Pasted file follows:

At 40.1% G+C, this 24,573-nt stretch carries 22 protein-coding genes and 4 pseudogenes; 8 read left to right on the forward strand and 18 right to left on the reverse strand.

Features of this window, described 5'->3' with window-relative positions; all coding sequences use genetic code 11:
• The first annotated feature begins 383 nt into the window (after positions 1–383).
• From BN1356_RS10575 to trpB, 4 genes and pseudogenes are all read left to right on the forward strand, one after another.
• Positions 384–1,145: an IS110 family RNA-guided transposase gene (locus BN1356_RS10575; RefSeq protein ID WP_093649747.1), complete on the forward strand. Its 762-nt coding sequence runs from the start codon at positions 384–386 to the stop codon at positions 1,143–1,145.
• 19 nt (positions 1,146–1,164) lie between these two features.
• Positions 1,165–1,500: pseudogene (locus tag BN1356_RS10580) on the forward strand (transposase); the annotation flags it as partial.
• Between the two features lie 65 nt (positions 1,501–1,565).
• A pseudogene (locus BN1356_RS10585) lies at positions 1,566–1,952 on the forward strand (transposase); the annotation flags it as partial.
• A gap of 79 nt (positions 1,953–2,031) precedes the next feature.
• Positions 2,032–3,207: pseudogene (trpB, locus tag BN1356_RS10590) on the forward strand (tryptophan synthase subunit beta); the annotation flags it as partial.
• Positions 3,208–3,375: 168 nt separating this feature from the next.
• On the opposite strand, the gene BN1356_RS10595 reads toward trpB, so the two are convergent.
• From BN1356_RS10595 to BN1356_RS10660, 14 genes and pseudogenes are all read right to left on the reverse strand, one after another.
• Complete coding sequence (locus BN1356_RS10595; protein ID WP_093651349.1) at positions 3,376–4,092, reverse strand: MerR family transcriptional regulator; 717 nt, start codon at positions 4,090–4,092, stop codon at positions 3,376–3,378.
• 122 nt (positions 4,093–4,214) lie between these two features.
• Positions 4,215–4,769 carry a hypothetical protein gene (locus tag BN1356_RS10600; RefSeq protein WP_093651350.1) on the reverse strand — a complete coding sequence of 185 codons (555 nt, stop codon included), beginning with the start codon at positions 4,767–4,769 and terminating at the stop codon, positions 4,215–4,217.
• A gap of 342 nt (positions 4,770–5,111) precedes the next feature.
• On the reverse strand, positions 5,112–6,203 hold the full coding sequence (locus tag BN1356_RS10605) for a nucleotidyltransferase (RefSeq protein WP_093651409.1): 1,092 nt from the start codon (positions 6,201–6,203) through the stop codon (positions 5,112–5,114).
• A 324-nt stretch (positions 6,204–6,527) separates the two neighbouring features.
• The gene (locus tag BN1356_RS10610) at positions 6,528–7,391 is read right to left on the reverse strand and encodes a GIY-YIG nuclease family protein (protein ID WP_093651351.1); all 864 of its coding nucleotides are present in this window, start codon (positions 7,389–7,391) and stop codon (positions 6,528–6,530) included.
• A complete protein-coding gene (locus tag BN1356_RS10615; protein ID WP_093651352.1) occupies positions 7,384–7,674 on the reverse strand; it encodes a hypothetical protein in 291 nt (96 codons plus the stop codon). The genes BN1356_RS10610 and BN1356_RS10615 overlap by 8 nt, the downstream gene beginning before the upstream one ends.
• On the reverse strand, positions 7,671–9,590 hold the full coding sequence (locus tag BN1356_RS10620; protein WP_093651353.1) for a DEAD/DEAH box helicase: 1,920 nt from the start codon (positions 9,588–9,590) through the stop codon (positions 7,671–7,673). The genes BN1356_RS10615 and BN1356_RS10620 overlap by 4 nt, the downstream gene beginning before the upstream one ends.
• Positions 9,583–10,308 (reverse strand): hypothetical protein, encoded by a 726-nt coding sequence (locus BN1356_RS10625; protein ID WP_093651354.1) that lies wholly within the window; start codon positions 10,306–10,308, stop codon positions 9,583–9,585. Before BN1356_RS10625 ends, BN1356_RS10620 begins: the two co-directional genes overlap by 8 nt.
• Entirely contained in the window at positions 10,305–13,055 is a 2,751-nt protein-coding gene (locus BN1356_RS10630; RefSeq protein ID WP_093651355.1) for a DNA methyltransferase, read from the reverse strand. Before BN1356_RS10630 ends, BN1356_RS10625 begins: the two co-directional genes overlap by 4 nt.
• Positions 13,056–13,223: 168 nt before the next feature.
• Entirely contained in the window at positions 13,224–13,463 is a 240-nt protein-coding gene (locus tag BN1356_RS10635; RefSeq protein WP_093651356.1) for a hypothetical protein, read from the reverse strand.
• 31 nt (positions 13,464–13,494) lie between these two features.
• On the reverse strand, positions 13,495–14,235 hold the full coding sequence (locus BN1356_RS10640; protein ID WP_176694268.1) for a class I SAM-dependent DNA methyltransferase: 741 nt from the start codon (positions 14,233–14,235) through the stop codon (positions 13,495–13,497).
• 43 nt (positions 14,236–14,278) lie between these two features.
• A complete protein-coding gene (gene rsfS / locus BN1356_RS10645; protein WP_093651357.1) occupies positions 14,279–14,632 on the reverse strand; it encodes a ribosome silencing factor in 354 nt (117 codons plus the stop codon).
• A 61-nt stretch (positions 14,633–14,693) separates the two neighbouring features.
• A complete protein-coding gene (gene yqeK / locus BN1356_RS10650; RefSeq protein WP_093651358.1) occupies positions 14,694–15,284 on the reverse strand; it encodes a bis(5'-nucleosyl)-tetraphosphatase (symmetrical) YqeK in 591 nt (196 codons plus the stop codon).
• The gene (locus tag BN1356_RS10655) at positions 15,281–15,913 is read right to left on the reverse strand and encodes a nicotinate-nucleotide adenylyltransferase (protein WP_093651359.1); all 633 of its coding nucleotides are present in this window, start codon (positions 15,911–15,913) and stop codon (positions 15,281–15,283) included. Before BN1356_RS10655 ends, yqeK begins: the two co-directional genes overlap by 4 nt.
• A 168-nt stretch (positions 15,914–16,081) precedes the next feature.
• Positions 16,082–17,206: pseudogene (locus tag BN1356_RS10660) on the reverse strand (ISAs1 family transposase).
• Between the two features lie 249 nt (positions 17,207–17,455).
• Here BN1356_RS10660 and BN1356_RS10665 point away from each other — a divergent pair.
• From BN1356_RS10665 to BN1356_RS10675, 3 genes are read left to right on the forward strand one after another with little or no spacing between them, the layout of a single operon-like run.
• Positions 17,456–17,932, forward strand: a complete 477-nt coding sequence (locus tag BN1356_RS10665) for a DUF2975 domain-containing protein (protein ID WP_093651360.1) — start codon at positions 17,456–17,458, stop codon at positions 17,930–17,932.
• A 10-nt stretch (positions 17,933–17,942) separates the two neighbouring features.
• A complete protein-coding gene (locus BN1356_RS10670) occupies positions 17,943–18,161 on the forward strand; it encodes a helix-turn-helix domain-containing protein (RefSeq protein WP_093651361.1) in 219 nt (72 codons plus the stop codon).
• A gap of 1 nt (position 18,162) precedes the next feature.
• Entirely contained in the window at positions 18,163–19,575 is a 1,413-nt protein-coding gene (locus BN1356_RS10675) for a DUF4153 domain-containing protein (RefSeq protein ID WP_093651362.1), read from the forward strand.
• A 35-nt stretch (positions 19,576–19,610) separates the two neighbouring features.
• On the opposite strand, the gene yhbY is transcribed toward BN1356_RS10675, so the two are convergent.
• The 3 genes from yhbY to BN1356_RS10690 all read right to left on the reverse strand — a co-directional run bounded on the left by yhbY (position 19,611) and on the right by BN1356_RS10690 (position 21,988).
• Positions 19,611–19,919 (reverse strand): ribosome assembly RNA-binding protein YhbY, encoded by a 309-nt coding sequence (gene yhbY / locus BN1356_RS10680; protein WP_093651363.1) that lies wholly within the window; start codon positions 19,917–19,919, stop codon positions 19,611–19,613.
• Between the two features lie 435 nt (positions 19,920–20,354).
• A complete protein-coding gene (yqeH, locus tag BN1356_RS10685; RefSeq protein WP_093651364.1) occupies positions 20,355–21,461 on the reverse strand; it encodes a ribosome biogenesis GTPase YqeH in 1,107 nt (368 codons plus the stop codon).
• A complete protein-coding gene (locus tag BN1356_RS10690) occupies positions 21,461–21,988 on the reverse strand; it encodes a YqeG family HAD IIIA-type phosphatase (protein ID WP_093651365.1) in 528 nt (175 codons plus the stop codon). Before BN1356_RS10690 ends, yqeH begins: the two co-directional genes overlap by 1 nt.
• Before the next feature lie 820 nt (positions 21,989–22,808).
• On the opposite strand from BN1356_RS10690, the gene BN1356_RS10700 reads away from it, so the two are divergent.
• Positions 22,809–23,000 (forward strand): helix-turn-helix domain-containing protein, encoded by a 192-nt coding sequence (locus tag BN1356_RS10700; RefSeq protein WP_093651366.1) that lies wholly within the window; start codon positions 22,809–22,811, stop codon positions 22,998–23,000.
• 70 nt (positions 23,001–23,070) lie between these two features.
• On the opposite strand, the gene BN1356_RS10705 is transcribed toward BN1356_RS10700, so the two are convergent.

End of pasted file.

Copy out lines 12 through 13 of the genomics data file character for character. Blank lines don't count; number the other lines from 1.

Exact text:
• Positions 3,208–3,375: 168 nt separating this feature from the next.
• On the opposite strand, the gene BN1356_RS10595 reads toward trpB, so the two are convergent.